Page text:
Monthly Archives: April 2011

Vanya Kaspersky home and safe

Some people might have heard the news that the son of Eugene Kaspersky was kidnapped last week. This sort of nightmare scenario is the worst thing any parent could imagine and so it is with some relief that I can post that Vanya is home and safe, and the kidnappers are awaiting trial, having been captured.

A message from Eugene is here:

I am sure every member of AVIEN will join me in sending my best wishes to Eugene and family, and expressing our gladness that this awful situation turned out with the best possible result in the circumstances.
Andrew Lee


Fame at Last?

I’ve spent a lot of time this morning looking through a wave of comment spam that’s hitting this blog. Interesting and instructive, perhaps even flattering that suddenly we’re worth a serious spam attempt (is that because I’ve started using this for resources blogs, I wonder?), but not really attractive as a regular chore.

This isn’t a blog that attracts a lot of comments in the ordinary way, but I don’t want to go straight to stopping comments altogether. So for the moment, you’ll have to register to comment. I suspect that won’t be much of a delaying tactic, but we’ll see, I guess. I don’t usually get much involved with blog maintenance (as opposed to writing the things…), so I’m just feeling my way here.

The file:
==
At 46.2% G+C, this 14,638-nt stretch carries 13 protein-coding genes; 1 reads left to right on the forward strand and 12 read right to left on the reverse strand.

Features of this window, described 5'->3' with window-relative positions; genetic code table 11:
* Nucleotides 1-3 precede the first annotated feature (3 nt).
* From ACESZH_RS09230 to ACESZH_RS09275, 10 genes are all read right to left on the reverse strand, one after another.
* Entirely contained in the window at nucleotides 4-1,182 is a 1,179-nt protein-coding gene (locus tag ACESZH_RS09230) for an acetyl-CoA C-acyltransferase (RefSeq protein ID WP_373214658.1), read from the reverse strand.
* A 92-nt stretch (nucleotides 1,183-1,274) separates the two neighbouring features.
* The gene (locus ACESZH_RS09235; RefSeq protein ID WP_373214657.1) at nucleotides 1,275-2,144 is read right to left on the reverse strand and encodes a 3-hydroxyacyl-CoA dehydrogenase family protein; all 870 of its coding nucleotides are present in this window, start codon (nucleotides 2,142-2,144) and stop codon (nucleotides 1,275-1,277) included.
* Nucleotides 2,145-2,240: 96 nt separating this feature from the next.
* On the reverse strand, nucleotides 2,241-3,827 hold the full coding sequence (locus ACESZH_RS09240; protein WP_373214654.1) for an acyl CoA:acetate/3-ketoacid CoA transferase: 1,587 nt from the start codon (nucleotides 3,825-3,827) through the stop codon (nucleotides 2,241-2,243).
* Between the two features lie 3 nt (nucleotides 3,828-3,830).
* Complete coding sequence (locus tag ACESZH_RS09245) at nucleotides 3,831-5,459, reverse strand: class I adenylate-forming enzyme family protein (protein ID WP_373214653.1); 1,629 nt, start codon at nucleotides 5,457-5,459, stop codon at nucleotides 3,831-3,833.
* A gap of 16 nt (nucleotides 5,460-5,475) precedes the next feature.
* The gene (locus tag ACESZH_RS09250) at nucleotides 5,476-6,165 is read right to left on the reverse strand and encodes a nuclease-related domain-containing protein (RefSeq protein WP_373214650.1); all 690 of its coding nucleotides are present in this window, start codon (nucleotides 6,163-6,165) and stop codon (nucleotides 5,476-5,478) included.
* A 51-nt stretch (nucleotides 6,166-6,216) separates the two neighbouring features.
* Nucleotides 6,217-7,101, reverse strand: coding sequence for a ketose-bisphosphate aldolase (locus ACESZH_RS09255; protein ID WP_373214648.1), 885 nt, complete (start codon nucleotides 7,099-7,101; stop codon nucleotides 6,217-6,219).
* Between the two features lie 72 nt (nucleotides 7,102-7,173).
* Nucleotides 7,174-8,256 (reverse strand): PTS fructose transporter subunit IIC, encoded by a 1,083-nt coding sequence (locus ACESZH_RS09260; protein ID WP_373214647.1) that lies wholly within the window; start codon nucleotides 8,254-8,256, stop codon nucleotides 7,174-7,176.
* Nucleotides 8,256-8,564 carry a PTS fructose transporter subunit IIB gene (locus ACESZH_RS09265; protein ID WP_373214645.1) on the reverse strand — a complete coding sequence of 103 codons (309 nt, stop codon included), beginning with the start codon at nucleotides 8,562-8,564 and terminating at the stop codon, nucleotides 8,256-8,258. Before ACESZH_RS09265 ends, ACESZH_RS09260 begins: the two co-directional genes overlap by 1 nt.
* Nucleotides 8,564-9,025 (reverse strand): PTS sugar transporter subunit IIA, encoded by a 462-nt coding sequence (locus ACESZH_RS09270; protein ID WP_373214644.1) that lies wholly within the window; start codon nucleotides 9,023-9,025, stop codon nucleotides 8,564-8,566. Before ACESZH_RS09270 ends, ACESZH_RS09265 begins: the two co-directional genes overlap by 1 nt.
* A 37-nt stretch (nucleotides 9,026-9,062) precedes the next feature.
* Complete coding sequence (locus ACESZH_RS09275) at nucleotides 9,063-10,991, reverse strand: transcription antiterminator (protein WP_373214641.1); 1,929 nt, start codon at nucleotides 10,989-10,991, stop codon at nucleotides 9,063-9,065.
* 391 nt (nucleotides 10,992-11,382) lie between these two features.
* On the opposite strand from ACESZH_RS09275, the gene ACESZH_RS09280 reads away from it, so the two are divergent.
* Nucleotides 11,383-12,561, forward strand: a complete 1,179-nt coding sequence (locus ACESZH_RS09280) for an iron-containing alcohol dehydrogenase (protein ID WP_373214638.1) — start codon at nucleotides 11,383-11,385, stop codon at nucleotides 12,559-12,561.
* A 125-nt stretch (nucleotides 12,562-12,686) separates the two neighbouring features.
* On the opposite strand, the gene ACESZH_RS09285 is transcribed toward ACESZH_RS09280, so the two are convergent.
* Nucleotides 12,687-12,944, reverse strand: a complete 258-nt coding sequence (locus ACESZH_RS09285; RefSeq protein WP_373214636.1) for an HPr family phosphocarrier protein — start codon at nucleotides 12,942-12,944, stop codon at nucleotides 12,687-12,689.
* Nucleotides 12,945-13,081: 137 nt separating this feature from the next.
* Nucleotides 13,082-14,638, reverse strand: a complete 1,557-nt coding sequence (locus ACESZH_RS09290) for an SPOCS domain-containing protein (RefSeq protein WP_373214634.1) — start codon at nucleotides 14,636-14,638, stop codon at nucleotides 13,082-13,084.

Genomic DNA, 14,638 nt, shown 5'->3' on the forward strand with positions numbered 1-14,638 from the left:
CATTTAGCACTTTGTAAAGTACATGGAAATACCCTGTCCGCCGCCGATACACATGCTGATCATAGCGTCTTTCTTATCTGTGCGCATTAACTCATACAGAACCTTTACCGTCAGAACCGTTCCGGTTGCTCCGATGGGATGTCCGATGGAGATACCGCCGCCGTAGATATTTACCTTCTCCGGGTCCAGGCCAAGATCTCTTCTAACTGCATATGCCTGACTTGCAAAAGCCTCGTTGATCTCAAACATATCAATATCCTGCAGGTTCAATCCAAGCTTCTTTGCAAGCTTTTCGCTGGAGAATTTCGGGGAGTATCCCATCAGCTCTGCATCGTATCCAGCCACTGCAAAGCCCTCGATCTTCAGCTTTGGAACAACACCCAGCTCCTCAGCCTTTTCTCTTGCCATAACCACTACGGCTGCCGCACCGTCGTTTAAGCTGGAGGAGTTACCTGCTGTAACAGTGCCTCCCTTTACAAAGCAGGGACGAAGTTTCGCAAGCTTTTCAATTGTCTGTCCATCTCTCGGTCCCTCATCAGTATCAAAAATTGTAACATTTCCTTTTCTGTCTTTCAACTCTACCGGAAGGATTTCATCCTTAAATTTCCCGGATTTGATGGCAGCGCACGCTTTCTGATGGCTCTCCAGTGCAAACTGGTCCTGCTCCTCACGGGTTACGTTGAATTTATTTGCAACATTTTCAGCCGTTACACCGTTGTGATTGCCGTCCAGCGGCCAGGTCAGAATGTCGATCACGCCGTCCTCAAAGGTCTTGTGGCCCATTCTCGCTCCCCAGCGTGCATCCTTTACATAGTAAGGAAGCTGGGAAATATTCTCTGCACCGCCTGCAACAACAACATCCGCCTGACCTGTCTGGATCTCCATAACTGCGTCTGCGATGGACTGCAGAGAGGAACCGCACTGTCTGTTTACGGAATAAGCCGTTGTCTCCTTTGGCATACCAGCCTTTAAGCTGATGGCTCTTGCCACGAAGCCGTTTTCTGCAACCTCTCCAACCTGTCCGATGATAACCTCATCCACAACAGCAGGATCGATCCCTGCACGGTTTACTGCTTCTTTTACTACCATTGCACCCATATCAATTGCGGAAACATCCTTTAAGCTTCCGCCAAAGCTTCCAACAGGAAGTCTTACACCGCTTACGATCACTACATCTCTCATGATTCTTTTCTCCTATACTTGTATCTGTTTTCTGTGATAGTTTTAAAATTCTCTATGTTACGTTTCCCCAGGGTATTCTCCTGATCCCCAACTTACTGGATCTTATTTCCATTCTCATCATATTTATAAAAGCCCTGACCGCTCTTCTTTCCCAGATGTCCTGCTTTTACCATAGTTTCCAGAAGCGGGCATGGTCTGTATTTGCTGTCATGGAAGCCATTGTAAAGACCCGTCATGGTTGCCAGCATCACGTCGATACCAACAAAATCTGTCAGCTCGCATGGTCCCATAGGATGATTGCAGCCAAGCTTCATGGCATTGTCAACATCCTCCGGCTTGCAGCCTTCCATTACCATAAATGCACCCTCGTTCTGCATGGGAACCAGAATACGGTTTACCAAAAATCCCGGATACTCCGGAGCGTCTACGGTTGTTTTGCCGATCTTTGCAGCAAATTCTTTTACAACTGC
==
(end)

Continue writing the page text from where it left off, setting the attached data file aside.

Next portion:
Apologies in advance for any inconvenience.

AVIEN Dogsbody
ESET Senior Research Fellow

Status Epsilon-icus*

Ok. That wasn’t the last update.

And very possibly the last update here (the target blog suggests why…): Epsilon Overkill and the Security Ecology

Update 3: Rebecca Herson evaluates some of the advice given by Epsilon customers for coping with the phlurry of phish anticipated post-Epsilon:

Links and a little extra irony from me:

Update 2: a discomfiting suggestion that there was a longstanding problem that Epsilon were actually aware of:,epsilon-breach-used-four-month-old-attack.aspx (hat tip to Kurt Wismer, again)

Update: a few more articles you might find worth reading.

It’s reasonable to assume that the Epsilon fiasco will lead to an epidemic: at any rate, luminaries such as Brian Krebs and Randy Abrams are making that assumption, and publishing some excellent proactive advice accordingly. So rather than go over the same ground, I’ll just cite some of the more useful blog posts around that.

Two highly relevant posts by Brian Krebs:

And two relevant posts by Randy:

A list of companies known to have been affected from ThreatPost:

And a characteristically to-the-point rant by Kurt Wismer on why it wouldn’t be an issue in a sane world:

*Yes, a rather forced pun, I know. 

AVIEN Dogsbody
ESET Senior Research Fellow